The number of women employed in the U.S. construction industry grew substantially, by 81.3% from 1985 to 2007; however, due to a loss of over 2.5 million construction jobs from 2007 to 2010, there has been a sharp decline of women working. Since its peak in 2007, more than 300,000 women workers left the construction industry by 2010. While only 9% of U.S. construction workers are women, which is a relatively small percentage compared to other industries, there were still over 800,000 women workers employed in construction (i.e., managerial, professional, administrative, and production employees) in 2010. Of those, approximately 200,000 were employed in production occupations, such as laborers, electricians, plumbers, etc.

Today, nearly 60% of women aged 16 and over participate in the workforce. While women have made some gains in occupations traditionally occupied by men, construction trades remain overwhelmingly male dominated. In 1970, when OSHA was enacted, women made up less than one percent of workers in the construction trades. By 1995 that percentage had only grown to 2.3 percent.

The small percentage of females working in the construction trades and the serious health and safety problems unique to female construction workers have a circular effect. Safety and health problems in construction create barriers to women entering and remaining in this field. In turn, the small numbers of women workers on construction worksites foster an environment in which these problems arise or continue.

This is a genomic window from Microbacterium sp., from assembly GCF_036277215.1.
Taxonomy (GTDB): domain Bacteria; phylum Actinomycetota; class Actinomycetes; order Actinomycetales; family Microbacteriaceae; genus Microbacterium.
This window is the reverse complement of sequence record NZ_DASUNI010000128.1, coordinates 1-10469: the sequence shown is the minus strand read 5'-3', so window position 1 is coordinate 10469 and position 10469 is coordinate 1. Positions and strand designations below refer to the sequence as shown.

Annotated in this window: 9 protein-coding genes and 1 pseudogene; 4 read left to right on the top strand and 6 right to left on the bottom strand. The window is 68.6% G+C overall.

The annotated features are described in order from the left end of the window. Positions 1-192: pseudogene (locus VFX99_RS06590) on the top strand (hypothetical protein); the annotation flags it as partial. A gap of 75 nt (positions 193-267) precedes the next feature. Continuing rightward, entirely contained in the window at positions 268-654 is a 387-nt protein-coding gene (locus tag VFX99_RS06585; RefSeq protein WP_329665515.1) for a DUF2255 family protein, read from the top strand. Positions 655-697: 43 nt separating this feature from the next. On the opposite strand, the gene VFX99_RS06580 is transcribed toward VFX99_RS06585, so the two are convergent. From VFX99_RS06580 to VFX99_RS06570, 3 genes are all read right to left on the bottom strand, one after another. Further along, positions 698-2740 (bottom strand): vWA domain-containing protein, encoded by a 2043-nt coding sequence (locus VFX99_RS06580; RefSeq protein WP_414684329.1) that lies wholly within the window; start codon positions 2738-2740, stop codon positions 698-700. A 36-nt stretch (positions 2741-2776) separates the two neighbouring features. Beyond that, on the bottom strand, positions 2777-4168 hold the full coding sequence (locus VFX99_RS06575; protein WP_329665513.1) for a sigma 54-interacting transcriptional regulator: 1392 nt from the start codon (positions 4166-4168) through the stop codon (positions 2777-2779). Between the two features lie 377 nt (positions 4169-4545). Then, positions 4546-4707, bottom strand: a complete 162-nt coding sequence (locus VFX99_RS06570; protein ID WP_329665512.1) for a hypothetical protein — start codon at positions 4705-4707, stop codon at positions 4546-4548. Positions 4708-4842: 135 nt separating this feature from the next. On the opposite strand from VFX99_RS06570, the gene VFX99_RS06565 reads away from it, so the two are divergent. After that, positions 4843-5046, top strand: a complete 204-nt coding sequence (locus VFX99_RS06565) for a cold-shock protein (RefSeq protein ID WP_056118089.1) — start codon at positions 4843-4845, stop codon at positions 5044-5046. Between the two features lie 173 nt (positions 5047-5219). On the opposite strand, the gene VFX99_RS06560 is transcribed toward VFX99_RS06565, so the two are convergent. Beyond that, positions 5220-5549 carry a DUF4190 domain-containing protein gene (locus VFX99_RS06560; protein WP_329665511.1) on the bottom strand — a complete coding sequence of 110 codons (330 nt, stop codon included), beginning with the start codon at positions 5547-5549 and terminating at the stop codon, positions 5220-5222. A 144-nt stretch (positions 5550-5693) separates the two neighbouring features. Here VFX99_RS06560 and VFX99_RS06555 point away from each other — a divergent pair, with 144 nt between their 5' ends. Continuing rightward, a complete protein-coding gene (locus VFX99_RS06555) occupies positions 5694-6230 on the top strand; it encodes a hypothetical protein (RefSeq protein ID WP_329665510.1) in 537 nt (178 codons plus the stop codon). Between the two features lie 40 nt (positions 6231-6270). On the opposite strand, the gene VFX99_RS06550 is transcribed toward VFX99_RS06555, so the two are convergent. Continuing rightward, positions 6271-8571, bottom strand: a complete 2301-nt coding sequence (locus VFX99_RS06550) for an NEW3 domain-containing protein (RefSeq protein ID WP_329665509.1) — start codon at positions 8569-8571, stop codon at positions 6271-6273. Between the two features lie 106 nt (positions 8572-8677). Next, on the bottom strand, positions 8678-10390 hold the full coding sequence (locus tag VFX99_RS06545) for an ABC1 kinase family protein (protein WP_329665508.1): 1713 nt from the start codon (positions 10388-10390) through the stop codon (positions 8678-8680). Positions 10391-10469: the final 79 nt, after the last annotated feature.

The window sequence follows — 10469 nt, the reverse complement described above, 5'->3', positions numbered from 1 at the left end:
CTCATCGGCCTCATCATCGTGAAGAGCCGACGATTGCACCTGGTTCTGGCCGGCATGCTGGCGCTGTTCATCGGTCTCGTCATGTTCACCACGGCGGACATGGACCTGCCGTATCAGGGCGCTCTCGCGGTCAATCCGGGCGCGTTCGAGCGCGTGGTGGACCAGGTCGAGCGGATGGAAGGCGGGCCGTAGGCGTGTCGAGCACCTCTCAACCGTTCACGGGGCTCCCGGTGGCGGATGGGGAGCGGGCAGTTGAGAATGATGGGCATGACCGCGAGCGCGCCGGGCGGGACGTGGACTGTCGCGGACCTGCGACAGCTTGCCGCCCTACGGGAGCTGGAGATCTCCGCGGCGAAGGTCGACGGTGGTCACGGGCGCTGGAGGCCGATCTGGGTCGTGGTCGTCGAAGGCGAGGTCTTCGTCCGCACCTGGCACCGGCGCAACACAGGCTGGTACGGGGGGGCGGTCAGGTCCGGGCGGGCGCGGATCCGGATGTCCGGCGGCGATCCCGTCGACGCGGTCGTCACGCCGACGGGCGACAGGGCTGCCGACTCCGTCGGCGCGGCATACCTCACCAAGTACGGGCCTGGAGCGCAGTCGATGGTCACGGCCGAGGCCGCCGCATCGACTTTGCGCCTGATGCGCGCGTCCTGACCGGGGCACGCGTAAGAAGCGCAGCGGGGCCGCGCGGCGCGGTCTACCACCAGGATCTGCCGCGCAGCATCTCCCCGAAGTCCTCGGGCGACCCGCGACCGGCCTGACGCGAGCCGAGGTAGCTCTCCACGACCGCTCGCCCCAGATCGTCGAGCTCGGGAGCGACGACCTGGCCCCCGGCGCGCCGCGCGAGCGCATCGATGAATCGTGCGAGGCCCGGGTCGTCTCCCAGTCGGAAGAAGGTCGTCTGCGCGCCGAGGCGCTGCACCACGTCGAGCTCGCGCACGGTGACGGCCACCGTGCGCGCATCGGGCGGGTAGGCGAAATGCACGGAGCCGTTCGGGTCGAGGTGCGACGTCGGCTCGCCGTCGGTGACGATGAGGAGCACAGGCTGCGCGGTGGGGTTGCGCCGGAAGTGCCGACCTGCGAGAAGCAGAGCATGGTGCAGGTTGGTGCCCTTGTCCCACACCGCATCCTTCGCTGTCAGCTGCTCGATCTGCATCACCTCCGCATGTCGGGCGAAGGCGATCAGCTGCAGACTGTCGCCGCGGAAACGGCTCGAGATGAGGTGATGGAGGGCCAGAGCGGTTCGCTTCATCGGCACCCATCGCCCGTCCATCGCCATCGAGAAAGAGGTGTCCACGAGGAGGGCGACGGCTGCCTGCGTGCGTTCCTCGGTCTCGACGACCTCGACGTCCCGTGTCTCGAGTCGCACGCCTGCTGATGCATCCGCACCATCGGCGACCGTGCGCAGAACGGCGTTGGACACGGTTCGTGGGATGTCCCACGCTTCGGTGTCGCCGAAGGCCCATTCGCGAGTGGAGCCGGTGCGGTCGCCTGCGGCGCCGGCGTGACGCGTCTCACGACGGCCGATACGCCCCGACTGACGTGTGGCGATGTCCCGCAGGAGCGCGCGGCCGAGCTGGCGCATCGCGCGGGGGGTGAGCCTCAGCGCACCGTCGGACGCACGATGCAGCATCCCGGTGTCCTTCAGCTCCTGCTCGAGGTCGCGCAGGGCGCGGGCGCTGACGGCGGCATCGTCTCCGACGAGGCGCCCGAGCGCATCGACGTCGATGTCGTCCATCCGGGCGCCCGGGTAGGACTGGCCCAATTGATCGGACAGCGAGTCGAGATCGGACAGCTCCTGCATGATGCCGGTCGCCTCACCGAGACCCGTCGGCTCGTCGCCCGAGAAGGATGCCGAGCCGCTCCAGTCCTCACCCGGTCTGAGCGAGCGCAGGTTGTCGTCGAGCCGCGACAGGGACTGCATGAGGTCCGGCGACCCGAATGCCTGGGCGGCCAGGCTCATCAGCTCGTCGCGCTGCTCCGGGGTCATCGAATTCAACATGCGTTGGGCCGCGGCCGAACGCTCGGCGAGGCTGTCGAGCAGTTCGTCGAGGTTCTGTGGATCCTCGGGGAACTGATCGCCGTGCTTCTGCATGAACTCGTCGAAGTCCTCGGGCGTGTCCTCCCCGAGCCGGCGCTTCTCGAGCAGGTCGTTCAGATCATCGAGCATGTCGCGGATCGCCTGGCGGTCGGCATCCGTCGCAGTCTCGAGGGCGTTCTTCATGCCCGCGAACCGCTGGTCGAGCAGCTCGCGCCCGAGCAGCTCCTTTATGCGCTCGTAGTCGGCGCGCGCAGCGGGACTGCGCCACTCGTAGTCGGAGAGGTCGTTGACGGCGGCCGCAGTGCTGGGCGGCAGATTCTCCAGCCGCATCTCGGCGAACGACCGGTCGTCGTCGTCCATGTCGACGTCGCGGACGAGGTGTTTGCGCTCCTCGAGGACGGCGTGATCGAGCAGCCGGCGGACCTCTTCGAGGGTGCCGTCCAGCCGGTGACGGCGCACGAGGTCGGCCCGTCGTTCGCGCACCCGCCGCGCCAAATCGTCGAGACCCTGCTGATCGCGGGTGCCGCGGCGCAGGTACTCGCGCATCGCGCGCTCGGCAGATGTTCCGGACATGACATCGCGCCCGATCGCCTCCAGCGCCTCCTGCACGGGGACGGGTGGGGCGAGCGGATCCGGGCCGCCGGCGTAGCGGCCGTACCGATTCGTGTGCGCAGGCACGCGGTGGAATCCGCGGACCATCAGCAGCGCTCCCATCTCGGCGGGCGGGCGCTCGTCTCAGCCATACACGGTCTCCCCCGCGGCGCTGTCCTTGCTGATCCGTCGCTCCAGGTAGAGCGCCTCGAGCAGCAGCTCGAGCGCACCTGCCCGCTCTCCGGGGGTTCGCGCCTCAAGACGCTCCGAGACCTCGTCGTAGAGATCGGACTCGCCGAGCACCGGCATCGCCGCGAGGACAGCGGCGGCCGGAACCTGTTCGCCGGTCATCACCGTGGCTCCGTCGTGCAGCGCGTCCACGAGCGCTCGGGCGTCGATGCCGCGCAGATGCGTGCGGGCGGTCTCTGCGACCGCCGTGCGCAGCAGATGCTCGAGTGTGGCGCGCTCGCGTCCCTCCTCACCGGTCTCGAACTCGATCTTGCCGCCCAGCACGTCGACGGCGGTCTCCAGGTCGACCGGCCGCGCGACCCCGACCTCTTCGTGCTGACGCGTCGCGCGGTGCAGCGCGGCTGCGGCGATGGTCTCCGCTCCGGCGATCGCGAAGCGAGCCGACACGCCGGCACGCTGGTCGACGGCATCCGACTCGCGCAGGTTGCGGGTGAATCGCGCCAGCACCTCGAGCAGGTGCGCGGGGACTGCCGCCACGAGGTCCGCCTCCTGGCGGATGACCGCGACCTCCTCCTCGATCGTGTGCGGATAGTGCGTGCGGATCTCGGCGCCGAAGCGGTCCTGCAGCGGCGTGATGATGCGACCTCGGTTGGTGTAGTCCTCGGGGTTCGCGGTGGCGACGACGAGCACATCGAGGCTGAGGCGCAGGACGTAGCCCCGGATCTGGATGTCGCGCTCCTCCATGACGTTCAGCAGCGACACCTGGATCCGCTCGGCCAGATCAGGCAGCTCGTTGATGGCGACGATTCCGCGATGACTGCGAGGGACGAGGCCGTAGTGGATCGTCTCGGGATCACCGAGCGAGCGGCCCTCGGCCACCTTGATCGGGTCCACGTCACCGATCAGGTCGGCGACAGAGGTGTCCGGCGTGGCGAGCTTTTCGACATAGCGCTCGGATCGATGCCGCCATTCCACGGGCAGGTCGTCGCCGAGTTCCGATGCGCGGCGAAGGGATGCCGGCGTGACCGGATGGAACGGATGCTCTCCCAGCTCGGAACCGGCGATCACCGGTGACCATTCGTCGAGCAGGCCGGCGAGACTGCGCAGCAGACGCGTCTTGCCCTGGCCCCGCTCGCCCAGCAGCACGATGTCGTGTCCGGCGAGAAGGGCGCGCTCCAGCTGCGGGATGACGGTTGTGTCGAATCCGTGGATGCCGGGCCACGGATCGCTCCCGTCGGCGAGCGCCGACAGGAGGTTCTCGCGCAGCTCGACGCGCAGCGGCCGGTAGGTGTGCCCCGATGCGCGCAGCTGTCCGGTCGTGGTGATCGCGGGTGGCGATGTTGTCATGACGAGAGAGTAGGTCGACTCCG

In addition to the primary safety and health hazards faced by all construction workers, there are safety and health issues specific to female construction workers. These safety and health hazards in construction create barriers to women entering and remaining in this field.

Very little information has been collected on the safety and health concerns of women construction workers. The report, Women in the Construction Workplace: Providing Equitable Safety and Health Protection, summarized findings from three studies that were designed to help identify and understand the health and safety hazards encountered by female construction workers. The first study, conducted by Chicago Women in Trades (CWIT), used mail surveys, phone interviews, and focus groups to ask 200 Chicago area tradeswomen about issues affecting their work. Although safety and health were not the primary foci of the study, concerns about these issues were uncovered in the responses to other questions asked in the study. The second and third studies were conducted by NIOSH.  

Fifty-five tradeswomen participated in the first NIOSH study through focus groups, one-on-one interviews, or surveys. Using the findings from the first study, the second NIOSH study collected data from 213 tradeswomen during half-hour phone surveys. The two NIOSH studies focused specifically on health and safety issues affecting women construction workers. The findings support the importance of creating policies and initiatives to address and improve the working conditions faced by tradeswomen.